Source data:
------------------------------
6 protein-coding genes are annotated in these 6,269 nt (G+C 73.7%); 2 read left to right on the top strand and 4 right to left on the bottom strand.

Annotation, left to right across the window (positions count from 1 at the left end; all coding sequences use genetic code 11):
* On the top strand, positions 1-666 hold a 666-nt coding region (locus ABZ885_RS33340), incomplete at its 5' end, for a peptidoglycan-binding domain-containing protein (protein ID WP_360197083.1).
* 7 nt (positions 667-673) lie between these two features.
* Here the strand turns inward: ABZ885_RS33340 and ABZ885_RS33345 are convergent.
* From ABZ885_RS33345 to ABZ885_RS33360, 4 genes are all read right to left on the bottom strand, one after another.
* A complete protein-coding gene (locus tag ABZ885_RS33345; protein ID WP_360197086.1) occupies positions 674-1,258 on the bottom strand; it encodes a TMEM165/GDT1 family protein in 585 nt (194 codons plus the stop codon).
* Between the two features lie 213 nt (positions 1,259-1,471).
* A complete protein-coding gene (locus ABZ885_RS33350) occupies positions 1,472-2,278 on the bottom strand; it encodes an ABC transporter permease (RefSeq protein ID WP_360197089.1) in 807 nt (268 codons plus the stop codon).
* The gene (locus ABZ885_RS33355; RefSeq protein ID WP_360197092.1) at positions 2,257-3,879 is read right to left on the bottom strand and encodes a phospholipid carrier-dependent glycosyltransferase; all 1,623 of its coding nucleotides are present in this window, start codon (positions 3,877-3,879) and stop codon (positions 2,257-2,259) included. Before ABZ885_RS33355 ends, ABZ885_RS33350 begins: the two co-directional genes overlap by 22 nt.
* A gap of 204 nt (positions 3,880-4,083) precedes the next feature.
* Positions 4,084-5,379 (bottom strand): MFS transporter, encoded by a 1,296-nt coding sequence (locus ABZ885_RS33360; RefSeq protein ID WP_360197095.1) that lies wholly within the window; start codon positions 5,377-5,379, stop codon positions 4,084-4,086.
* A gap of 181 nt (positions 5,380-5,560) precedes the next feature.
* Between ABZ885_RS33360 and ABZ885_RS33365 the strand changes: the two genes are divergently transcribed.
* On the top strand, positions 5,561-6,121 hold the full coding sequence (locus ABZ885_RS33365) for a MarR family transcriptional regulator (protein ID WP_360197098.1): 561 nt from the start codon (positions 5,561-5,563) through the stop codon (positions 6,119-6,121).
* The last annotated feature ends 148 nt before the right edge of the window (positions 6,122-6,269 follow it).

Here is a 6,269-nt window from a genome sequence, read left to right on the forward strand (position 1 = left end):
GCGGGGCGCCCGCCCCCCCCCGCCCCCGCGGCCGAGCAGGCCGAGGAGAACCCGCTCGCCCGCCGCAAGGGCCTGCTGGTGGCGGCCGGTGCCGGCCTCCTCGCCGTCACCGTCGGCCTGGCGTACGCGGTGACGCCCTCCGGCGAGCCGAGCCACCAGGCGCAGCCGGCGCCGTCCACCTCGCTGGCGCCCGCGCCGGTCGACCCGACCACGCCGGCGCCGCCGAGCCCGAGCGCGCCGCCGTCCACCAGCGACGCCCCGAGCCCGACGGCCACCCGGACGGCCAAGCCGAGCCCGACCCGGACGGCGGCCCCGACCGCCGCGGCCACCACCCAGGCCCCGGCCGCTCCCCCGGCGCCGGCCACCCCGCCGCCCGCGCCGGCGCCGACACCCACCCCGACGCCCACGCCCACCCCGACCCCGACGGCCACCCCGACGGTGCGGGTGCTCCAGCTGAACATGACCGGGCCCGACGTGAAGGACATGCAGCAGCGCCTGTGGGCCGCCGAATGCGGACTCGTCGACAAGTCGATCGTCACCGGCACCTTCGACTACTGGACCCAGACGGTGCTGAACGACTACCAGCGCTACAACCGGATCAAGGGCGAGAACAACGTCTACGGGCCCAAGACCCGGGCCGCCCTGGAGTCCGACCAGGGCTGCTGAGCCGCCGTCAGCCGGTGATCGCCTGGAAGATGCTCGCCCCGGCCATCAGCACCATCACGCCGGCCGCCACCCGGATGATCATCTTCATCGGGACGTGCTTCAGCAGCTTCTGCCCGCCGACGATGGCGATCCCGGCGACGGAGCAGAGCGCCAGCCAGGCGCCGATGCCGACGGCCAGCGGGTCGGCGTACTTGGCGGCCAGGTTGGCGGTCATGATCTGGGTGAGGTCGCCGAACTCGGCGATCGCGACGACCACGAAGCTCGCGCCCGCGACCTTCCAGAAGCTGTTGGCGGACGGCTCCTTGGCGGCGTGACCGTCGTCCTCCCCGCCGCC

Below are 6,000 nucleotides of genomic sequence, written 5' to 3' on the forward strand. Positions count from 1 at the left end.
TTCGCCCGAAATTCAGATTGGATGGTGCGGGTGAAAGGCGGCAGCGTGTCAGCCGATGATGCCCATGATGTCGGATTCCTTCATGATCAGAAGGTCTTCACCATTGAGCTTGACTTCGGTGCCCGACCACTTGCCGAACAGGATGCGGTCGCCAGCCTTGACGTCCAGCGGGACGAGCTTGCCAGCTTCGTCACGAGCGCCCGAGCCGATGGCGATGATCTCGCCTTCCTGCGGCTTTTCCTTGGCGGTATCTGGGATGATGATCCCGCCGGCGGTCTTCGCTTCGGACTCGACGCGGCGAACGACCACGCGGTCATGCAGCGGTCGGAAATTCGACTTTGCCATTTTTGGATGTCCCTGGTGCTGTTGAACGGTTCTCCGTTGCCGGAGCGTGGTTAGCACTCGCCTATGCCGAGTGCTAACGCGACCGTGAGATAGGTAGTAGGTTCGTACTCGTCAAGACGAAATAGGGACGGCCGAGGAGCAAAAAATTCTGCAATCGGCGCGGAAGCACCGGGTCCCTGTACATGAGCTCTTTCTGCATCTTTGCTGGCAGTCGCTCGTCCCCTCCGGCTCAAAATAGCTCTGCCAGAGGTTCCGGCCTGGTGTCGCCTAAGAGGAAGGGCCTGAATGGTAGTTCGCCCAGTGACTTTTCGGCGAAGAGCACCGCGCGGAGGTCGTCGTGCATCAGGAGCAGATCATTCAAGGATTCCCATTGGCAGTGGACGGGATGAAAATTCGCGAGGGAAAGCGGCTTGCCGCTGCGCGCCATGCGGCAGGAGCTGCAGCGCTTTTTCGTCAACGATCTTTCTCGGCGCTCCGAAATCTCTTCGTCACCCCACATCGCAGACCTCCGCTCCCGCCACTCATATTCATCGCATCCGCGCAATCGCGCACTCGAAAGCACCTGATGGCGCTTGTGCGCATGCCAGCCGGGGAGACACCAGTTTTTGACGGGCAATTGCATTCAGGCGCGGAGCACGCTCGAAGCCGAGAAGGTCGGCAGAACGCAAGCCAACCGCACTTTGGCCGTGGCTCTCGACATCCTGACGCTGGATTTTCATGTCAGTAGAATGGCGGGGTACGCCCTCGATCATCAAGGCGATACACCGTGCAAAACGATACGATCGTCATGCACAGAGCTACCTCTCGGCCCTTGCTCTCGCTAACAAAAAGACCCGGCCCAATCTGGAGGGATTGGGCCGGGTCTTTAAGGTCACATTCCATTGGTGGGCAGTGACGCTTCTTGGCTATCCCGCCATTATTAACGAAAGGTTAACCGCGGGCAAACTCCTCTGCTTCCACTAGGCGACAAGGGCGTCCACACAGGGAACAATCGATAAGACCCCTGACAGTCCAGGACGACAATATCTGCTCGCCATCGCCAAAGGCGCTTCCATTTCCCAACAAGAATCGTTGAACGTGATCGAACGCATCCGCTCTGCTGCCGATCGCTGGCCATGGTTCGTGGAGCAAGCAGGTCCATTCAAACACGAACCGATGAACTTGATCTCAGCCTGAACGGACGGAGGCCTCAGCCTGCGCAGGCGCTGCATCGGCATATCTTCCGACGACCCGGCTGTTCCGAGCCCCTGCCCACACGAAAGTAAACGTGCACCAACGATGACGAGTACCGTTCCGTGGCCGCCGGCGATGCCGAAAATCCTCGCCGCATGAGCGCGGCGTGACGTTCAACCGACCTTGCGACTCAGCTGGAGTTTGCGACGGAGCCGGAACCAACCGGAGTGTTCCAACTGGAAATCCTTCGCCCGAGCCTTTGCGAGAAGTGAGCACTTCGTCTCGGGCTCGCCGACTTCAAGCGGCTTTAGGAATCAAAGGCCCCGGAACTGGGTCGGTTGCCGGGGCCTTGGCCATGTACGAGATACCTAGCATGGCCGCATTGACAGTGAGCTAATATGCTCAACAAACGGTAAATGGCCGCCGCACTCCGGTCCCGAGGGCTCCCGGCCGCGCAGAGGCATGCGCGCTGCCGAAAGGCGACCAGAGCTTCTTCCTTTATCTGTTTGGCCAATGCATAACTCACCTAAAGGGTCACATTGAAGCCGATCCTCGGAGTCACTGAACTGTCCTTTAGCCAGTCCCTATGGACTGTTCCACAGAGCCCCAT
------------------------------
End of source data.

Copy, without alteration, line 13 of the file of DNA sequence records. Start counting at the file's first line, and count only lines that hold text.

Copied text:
* A gap of 181 nt (positions 5,380-5,560) precedes the next feature.